New Jersey's Use of Stimulus Funds Breaks the Law


The NJ Turnpike Authority's projects are now illegal in two ways.

On Friday, TSTC wrote to Governor Corzine stating that using federal Build America Bonds — authorized by the American Recovery and Reinvestment Act — to pay for the expansion of the New Jersey Turnpike and Garden State Parkway would violate federal law. The Build America Bonds were authorized by the federal stimulus package, and offer government subsidies on interest rate costs.

“It is our position that the issuance of Build America Bonds to support the projects would violate the requirements of the American Recovery and Reinvestment Act of 2009 due to the lack of a mandated environmental review under the National Environmental Policy Act of 1969,” wrote TSTC general counsel Kyle Wiswall.

“We request that you either cancel the bond offering insofar as it includes Build America Bonds or begin the preparation of the applicable environmental review of the projects as required by federal law,” the letter continued.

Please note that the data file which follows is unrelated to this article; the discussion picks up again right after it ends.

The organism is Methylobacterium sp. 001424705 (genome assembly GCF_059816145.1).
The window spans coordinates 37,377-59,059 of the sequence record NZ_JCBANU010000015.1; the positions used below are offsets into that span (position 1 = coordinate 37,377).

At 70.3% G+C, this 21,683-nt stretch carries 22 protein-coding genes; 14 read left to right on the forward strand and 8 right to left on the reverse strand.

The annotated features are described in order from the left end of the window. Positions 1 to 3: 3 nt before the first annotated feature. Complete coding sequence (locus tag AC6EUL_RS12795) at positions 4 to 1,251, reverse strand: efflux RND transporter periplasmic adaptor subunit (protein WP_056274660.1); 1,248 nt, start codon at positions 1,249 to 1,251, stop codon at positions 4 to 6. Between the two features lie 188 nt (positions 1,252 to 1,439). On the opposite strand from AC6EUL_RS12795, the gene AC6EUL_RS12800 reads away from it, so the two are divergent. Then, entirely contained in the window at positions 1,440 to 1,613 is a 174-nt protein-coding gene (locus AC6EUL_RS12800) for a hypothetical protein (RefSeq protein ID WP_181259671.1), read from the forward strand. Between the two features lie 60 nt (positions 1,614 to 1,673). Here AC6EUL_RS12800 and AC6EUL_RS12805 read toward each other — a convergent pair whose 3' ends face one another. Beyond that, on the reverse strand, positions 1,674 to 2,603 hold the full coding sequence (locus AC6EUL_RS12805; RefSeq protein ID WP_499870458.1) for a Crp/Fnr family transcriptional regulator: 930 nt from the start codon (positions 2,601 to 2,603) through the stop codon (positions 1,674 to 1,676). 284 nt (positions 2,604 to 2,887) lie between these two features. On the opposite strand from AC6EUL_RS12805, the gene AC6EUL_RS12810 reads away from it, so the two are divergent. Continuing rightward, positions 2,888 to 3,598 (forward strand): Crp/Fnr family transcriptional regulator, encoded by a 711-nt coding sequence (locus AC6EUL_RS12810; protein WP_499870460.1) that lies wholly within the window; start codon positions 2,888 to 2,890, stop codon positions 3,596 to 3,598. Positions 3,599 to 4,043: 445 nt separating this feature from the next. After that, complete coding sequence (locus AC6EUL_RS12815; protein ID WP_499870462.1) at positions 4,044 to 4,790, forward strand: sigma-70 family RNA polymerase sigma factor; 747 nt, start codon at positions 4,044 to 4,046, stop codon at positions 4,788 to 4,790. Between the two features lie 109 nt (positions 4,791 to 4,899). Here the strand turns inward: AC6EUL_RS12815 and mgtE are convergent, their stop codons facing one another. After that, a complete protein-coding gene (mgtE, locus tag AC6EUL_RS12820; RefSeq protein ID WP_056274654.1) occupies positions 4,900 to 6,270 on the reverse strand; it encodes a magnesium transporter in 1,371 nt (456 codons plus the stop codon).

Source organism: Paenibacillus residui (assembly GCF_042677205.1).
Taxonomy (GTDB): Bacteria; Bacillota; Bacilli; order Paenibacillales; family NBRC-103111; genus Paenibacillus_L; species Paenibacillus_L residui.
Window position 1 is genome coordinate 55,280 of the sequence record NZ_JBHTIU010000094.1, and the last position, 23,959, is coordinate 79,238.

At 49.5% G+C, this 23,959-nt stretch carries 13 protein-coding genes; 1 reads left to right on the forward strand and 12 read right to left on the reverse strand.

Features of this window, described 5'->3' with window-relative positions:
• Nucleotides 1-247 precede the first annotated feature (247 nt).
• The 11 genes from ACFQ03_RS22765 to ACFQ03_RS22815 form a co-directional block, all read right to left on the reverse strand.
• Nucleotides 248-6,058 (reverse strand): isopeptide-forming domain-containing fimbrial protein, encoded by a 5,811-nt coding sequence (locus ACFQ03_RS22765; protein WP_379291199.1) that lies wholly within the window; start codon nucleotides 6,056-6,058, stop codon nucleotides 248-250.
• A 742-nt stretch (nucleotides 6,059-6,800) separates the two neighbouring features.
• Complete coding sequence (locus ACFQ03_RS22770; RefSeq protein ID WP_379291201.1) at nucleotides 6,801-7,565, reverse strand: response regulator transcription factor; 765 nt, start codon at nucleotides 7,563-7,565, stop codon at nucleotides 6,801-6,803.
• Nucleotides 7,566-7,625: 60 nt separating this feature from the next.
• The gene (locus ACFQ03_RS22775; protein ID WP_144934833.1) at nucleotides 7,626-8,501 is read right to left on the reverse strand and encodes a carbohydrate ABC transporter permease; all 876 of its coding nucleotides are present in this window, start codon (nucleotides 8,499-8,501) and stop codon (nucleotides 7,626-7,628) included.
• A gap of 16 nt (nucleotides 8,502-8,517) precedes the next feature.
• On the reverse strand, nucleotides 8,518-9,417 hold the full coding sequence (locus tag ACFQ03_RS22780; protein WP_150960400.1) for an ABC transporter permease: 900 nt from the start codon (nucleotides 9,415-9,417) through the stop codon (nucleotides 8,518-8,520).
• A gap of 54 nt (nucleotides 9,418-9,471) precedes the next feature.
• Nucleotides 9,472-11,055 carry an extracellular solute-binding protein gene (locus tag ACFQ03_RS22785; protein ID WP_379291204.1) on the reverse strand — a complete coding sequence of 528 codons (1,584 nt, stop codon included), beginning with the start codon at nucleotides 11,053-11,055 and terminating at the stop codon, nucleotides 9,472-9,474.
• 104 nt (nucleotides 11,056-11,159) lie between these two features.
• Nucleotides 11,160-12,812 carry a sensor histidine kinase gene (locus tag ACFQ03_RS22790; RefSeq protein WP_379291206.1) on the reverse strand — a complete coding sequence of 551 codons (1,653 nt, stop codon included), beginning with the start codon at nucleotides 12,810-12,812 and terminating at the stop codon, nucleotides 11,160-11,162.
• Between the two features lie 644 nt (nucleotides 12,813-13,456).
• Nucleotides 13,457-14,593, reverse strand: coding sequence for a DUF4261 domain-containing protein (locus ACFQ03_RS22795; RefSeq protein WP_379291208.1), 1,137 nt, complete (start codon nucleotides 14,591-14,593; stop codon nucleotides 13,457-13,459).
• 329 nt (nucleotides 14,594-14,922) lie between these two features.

For the non-lawyers among us, here’s the translation: projects that receive federal funding must receive federal environmental approval.  Neither the Turnpike nor the Garden State Parkway expansions have undergone federal environmental review. Therefore, neither are eligible for federal funding.  Until now, both were slated to receive only state funding, so the cursory state environmental review was all that the law required.

The warnings were not heeded by the Authority. This afternoon, the agency released the bond offerings, totaling $1.375 billion.

This recent move again calls into question the legality of the projects.  TSTC already has a lawsuit pending over the Garden State Parkway widening.

8 Comments on "New Jersey's Use of Stimulus Funds Breaks the Law"